Breaking The Taboo Of Mental Illness

Dear Brandon, I live with mental illness; specifically, bipolar disorder. I am a member of NAMI, the National Alliance on Mental Illness, and my chapter is NAMI Dakota county.  

Dad and I share caregiving duties for my mom. She was diagnosed in 2011 with Alzheimer’s. I attend a support group for Caregivers of Loved Ones with Alzheimer’s – a group through DARTS.

Reader Andrea emailed me the above words in response to my post last week about the mental health concerns in the US.

Reader Chad emailed as well:

Thank you for carrying the banner of mental illness. It impacts so many lives, and is only now starting to get the attention of the public. It has impacted our lives dramatically, and only through the grace of God, and some talented, committed mental health professionals did our daughter survive her crisis.

Inspired by these responses, I’m writing this week about the difficulty talking about mental illness. Mental Health Awareness Week (October 2-8) may be past, but it doesn’t mean the struggle to cope with (and talk about) mental illness goes away.


It having to do with the human brain, mental health is already complicated enough. We don’t need any more roadblocks in helping victims better their lives. Yet there is such a roadblock, a social dismissal of mental illness sufferers and a self-censorship of those inflicted. In short, a taboo.

Like a magnet’s invisible force keeping two magnetized poles from contacting one another, taboos are invisible forces keeping humans from acting in certain ways by acknowledging the resulting judgement when doing so.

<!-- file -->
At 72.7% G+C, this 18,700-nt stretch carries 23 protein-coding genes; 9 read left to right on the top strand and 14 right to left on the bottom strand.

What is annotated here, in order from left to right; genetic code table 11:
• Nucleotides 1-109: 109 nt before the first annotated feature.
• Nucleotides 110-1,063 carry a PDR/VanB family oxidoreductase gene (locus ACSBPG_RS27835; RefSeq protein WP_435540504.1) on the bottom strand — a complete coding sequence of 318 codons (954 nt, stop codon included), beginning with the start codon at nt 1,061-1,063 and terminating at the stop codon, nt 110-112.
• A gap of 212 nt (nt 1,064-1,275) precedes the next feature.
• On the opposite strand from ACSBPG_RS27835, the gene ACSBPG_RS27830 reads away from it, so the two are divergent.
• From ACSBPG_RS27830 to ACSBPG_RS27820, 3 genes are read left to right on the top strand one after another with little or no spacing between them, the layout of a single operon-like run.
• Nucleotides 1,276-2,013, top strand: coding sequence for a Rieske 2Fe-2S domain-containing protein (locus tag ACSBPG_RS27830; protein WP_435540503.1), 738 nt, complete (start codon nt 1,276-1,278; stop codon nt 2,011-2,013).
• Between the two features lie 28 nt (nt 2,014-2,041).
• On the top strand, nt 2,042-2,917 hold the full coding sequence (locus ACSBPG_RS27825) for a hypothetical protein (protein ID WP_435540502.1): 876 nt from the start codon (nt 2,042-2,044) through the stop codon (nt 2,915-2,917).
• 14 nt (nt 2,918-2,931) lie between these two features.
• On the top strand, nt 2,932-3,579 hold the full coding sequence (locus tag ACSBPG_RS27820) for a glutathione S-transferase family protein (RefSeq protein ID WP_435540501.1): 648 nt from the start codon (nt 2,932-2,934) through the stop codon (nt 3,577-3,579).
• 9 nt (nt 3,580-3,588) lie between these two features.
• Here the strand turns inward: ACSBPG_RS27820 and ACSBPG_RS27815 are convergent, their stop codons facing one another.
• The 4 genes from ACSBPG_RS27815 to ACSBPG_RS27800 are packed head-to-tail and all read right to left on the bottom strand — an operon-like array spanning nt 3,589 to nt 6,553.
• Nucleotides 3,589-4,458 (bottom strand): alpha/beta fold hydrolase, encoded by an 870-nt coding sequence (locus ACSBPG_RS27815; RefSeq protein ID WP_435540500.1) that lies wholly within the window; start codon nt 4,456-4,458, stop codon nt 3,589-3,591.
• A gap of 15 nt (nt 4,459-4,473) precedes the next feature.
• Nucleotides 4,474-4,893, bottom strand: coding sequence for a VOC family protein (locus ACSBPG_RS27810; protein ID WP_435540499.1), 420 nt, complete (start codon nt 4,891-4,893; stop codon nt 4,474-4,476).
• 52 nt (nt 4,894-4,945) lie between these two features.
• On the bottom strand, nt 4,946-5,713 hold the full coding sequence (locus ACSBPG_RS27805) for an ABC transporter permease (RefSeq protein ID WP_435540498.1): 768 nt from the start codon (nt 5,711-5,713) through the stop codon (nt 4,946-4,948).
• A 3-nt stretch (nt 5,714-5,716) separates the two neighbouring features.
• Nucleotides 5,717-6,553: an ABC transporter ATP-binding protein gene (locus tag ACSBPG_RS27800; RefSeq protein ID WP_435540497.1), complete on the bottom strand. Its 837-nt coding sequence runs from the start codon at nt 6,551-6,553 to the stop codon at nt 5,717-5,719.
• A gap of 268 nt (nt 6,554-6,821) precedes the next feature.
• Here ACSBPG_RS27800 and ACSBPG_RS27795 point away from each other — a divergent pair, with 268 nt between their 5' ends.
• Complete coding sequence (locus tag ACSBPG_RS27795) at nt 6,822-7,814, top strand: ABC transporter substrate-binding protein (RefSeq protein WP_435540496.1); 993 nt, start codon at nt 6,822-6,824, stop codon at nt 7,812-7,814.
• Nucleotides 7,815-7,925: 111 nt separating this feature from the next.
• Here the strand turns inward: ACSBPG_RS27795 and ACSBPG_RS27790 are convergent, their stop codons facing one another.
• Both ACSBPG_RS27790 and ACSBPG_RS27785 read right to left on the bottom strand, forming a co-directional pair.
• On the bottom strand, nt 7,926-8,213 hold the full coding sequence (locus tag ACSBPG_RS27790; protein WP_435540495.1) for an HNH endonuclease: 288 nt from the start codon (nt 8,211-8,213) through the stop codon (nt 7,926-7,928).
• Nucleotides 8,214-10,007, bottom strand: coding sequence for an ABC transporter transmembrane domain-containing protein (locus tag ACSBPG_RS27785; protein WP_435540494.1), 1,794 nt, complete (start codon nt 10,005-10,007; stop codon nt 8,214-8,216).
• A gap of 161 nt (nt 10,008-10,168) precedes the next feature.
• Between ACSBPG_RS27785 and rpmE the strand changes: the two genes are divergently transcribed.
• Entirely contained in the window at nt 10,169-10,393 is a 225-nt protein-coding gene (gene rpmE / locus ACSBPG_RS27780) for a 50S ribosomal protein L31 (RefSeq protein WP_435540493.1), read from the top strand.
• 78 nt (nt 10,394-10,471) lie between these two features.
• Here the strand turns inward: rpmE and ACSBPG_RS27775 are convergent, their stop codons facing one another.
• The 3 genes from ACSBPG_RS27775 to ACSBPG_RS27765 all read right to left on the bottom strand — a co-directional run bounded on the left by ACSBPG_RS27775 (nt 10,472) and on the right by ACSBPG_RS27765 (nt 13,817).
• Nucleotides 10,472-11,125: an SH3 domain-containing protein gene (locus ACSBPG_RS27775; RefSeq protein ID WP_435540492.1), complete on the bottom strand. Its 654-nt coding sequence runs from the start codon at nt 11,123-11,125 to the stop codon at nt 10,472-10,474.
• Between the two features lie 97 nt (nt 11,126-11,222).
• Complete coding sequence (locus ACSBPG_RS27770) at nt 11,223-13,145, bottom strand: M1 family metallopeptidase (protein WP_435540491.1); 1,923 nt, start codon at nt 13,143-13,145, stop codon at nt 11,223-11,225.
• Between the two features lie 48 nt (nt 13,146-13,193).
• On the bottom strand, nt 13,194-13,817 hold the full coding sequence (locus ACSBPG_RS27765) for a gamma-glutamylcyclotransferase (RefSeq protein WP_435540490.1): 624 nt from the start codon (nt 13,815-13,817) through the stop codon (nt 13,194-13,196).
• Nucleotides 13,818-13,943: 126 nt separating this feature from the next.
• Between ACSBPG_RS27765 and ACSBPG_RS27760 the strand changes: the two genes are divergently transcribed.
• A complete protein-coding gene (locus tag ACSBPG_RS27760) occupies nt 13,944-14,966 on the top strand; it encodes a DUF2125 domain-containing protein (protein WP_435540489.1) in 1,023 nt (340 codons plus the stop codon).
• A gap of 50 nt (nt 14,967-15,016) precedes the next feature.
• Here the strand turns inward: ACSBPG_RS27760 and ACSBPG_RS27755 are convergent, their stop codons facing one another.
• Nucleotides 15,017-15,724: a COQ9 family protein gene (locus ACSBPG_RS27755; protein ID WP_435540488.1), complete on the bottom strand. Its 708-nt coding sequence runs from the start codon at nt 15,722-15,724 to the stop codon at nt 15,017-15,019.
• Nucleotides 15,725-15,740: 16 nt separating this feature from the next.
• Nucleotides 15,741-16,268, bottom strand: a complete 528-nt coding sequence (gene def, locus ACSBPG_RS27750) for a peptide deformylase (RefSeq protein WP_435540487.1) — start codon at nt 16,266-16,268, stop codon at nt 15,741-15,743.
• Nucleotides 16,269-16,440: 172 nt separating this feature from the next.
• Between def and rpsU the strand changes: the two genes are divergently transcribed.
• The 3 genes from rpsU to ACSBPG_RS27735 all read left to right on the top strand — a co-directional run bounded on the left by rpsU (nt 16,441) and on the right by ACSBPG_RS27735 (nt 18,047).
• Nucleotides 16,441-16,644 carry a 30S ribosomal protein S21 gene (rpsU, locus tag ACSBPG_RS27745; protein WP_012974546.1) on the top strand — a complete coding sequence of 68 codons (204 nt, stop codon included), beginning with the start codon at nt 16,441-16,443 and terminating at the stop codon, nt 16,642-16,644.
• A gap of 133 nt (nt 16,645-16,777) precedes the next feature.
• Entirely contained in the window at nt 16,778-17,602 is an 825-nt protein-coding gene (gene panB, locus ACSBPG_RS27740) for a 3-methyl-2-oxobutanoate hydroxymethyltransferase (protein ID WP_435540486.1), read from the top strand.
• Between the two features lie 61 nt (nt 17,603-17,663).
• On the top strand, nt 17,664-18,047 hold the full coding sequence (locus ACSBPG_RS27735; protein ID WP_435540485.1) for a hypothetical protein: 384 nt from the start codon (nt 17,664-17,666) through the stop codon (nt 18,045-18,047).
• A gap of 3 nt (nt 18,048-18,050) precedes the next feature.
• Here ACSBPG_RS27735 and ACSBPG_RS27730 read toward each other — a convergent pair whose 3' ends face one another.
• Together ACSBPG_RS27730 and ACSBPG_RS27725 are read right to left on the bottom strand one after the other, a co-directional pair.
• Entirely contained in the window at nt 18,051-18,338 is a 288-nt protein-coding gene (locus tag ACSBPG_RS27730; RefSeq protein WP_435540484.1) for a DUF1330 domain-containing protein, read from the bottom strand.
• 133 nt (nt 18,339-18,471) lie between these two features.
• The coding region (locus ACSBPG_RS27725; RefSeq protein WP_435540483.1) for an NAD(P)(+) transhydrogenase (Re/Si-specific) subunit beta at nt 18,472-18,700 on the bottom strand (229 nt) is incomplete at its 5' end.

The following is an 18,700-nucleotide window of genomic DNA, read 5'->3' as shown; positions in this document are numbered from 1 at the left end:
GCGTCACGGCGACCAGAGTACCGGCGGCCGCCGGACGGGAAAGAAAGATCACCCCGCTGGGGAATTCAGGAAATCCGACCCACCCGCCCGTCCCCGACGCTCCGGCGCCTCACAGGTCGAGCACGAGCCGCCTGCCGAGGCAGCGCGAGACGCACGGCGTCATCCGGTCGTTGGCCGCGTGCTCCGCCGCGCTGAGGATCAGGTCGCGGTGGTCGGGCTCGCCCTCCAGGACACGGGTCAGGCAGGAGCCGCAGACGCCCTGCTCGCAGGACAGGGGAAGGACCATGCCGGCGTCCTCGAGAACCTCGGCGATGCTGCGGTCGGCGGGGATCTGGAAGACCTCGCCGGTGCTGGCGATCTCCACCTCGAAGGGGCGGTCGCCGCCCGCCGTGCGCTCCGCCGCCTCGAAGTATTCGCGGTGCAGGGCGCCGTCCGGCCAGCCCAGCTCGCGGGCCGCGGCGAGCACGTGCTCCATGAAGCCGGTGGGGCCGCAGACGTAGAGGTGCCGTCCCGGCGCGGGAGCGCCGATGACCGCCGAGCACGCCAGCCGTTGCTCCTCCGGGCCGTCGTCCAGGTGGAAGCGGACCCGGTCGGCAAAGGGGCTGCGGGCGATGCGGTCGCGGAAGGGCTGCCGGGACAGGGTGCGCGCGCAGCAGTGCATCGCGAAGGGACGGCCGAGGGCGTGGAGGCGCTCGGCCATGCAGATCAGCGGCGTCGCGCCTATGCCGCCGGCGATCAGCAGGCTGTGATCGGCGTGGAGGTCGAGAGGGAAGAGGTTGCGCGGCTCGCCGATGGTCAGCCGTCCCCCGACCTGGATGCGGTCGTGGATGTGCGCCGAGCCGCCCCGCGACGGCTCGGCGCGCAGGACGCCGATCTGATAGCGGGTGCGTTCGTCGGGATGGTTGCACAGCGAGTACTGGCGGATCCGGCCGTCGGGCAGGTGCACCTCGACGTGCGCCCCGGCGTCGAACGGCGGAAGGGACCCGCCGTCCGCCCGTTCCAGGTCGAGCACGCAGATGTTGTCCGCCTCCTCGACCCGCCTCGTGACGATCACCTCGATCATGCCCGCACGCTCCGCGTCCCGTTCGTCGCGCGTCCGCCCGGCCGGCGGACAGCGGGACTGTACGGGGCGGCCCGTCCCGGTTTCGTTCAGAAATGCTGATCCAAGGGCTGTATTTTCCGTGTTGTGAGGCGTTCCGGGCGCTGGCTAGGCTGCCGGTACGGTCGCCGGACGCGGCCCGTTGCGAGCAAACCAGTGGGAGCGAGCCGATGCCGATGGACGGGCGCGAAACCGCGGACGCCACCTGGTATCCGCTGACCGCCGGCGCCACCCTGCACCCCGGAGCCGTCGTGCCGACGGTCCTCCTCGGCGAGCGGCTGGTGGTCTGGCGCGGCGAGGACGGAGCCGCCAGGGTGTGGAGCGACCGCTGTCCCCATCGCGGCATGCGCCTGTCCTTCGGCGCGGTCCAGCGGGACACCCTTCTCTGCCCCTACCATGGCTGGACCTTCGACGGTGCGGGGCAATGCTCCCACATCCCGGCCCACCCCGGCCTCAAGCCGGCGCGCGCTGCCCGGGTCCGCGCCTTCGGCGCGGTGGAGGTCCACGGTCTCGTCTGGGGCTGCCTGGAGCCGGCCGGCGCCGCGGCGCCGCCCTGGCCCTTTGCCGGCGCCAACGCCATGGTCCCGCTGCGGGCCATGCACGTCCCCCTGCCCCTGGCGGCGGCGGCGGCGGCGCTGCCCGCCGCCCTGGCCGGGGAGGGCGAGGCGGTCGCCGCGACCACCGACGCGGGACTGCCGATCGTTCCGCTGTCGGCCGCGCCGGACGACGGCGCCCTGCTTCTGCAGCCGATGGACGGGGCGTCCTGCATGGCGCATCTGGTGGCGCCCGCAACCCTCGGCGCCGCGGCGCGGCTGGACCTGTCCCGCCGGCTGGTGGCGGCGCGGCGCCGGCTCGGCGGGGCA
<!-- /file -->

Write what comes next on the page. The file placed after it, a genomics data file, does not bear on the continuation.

A friend recently shared his experience admitting his alcoholism years ago–the shame he felt and the gratitude for anonymous support groups. He even went by a fake first name. “Call me Larry,” Lloyd said he had said to the group.

I’m sure the phenomenon of taboos is born from a healthy need for group cohesion and strength. But like a lot of other “old” behavior reinforcements (such as “fight or flight”), in a modern world we need to regularly reevaluate whether such base reactions are always healthy. In the case of taboos, we can see the US today self-censor and steer conversation to avoid discomfort arisen in response to a number of topics in a number of areas. One such area continues to be mental health.

Yes, we’ve come a long way adding nuance to the discussion and to our understanding of mental health. We also know, though, that Andrea or Lloyd likely wouldn’t share their mental health issues as regularly as one might talk about his/her arthritis.

I acknowledge that concerns such as over-medication and over-diagnosis of mental conditions are warranted. Plus, mental illness isn’t always visible like a physical malady. But these factors don’t undermine the legitimacy of those truly suffering from a brain that veils life in shades that block one’s ability to live freely. And how does one even know they are veiled–that they don’t see the world in a healthy way? Without awareness of others’ experiences and understanding of mental illness, one’s struggle simply seems like it is the way life is. It’s normal.

With more openness about the topic, more people will be able to acknowledge their own veils. And then through the treatments we have available–and simply through the awareness of one’s condition–the stricken won’t be so blindly guided by their affliction. They can conceive of a reality outside the confines of their chemical imbalance. A new possibility is born.

4 Responses

  1. Nicely written piece, Brandon. I’m glad you briefly touched on the “legitimacy” question—it runs to the heart of the stigma behind mental illness. I’d love to read more from you on this topic, especially applying addiction as an “induced” mental illness. Thanks, as always!! – DDM